Vulnerability status: Security policies can be targeted based on the status of a vulnerability, often focused on newly detected vulnerabilities that need triage. It’s also possible to create rules based on previously detected vulnerabilities with a given severity, or to include/exclude vulnerabilities if they have been dismissed.
Branch: Target enforcement only on particular branches, such as by focusing enforcement on the default branch of critical projects, or by targeting any protected branches.
Fix available: Filter out findings from dependency and containers scanning results where a fix is not available. Often these depend on upstream changes from third parties, and are not yet actionable. Issues can be created from the vulnerabilities and tracked with a due date to address them when a fix becomes available.
False positive: When our GitLab scanners determine a finding to be a false positive (for container and dependency scanning), we’ll mark the state within the vulnerability. Security policies can then utilize this to filter false positives from the security policy oversight, allowing AppSec engineers and developers to ignore these findings and merge code undeterred. Vulnerabilities will still be available in the vulnerability report for deeper analysis if required.
Age or service-level agreement (SLA): At times, lower severity vulnerabilities can be tolerated by organizations for a time, but should be planned and addressed within a reasonable SLA. With security policies, you can set an SLA based on the severity of a finding, such as allowing medium vulnerabilities to be merged without requiring approvals for an SLA of 60 days (which can be addressed in a follow-up issue with a due date). But if the vulnerability is detected as exceeding the 60-day SLA, it will block merge requests and require the vulnerability to be addressed.
Scan result policy filters enable precision in security compliance
Prioritize critical findings across the organization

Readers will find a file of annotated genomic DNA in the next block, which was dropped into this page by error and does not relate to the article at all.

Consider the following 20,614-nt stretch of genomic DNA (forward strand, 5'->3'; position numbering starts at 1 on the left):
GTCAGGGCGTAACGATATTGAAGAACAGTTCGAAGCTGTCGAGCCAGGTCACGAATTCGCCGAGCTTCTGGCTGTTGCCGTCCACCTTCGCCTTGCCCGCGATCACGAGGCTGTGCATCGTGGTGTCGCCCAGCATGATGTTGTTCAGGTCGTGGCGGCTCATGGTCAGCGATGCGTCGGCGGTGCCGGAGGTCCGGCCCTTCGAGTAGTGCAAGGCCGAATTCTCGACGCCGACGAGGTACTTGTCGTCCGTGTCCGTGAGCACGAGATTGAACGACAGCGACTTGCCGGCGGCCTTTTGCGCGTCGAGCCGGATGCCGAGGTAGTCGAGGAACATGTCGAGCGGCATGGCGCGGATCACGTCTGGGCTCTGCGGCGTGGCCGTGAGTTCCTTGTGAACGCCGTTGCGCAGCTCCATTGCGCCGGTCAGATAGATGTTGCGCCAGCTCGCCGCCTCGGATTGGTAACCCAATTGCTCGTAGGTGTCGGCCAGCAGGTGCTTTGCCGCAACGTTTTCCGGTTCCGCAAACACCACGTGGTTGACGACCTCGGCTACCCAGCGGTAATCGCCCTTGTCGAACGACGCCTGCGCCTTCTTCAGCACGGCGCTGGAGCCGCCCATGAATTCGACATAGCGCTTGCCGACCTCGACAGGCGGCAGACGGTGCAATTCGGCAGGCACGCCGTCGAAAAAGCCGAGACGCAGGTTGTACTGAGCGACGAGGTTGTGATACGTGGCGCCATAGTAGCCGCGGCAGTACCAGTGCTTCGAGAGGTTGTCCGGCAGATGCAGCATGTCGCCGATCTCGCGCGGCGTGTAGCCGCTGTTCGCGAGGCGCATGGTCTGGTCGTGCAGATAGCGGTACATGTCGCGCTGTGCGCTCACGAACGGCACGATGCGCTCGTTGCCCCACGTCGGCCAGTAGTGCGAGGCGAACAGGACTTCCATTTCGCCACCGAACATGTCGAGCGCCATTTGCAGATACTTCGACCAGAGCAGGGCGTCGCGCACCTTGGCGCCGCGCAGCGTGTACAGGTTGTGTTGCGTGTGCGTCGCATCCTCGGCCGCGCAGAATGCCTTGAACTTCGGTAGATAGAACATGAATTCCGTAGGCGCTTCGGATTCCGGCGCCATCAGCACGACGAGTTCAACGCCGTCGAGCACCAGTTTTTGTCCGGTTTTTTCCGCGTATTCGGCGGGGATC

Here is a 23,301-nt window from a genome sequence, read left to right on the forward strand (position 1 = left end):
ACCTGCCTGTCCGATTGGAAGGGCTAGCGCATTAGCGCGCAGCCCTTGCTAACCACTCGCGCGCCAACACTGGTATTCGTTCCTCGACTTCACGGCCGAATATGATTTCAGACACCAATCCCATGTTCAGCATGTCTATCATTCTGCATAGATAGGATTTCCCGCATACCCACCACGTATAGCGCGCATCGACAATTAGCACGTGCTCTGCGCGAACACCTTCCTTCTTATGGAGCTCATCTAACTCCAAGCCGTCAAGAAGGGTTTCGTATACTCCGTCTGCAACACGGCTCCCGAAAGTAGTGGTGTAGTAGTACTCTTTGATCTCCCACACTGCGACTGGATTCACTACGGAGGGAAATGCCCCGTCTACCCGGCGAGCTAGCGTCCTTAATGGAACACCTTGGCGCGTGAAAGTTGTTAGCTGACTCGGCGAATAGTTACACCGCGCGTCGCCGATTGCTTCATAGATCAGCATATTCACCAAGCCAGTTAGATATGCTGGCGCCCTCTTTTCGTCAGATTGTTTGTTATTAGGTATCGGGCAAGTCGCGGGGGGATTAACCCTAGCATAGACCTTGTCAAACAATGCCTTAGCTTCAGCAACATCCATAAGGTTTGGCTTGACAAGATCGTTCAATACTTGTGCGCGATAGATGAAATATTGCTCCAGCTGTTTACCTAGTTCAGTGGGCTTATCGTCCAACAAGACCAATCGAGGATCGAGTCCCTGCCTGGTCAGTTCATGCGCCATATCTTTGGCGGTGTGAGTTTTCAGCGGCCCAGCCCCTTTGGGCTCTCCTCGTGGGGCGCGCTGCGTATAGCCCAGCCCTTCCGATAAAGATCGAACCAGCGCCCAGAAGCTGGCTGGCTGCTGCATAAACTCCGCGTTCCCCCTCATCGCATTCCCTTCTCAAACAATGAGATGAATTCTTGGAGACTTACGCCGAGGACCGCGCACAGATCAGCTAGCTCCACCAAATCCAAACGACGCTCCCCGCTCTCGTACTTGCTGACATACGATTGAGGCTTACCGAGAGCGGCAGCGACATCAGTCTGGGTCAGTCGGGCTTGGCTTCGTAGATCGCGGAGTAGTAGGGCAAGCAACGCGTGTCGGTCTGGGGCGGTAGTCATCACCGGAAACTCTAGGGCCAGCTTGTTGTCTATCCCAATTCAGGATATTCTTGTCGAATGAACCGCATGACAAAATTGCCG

One common approach for handling large volumes of vulnerabilities is to start small and prioritize the most critical findings discovered across your organization. A vulnerability management triage SLA can help you achieve this, by defining rules to address vulnerabilities within a given SLA based on the vulnerability severity. Here's a quick demo of leveraging a GitLab scan result policy to enforce a different SLA for each vulnerability severity level. In this case, if a High severity finding is detected, merge requests will not be blocked for 30 days, giving developers time to remediate the issue within the SLA window.
Ensure separation of duties
Security policies can be managed in a number of ways, but are best managed in an isolated GitLab project that ensures separation of duties between security professionals and development teams. Policies are stored in YAML. This policy-as-code approach empowers your security team and offers many benefits, including a Git history of any changes to the policies for visibility, version control to more easily roll back disruptive changes, oversight and required approvals of any policy changes (if required), auditability through GitLab audit events, and concrete controls that can be shared as evidence to auditors.
Example of security policies stored in YAML
Tying it all together
Managing the ever-growing influx of vulnerabilities requires a precision approach that balances thorough scanning with efficient triaging and remediation. GitLab's security policies provide a powerful solution that enables collaboration, offers flexibility in defining customized policy rules, and a means to precisely operationalize business requirements and compliance frameworks. By leveraging GitLab's security tools and applying custom filters and attributes, organizations can streamline vulnerability management and focus their efforts on addressing the most critical risks, ultimately enhancing their overall security posture, and meeting the requirements of external bodies. And while fears may loom over AI-generated code, the three pillars of security (people, processes, and technology) still stand. By incorporating security policies into your business processes, you can protect your business against such risks.
Beyond utilizing security policies to enforce policy-as-code at scale, the GitLab DevSecOps Platform offers a robust suite of security tools. In our recent 2023 Global DevSecOps Report, 57% of security professionals said they use six or more tools for software development and 69% of security professionals said they want to consolidate their toolchain. Consolidation of tools is on the minds of many CISOs and GitLab helps reduce the toolchain sprawl. We offer the core security scanning solutions – static application security testing (including for infrastructure as code), secret detection, dynamic application security testing (including for APIs), dependency scanning, and API security. We also enable vulnerability management for AppSec teams with dynamic vulnerability reports. And we close the loop on compliance with compliance frameworks, compliance adherence reports, and audit events.
Learn more about how to manage application security using GitLab.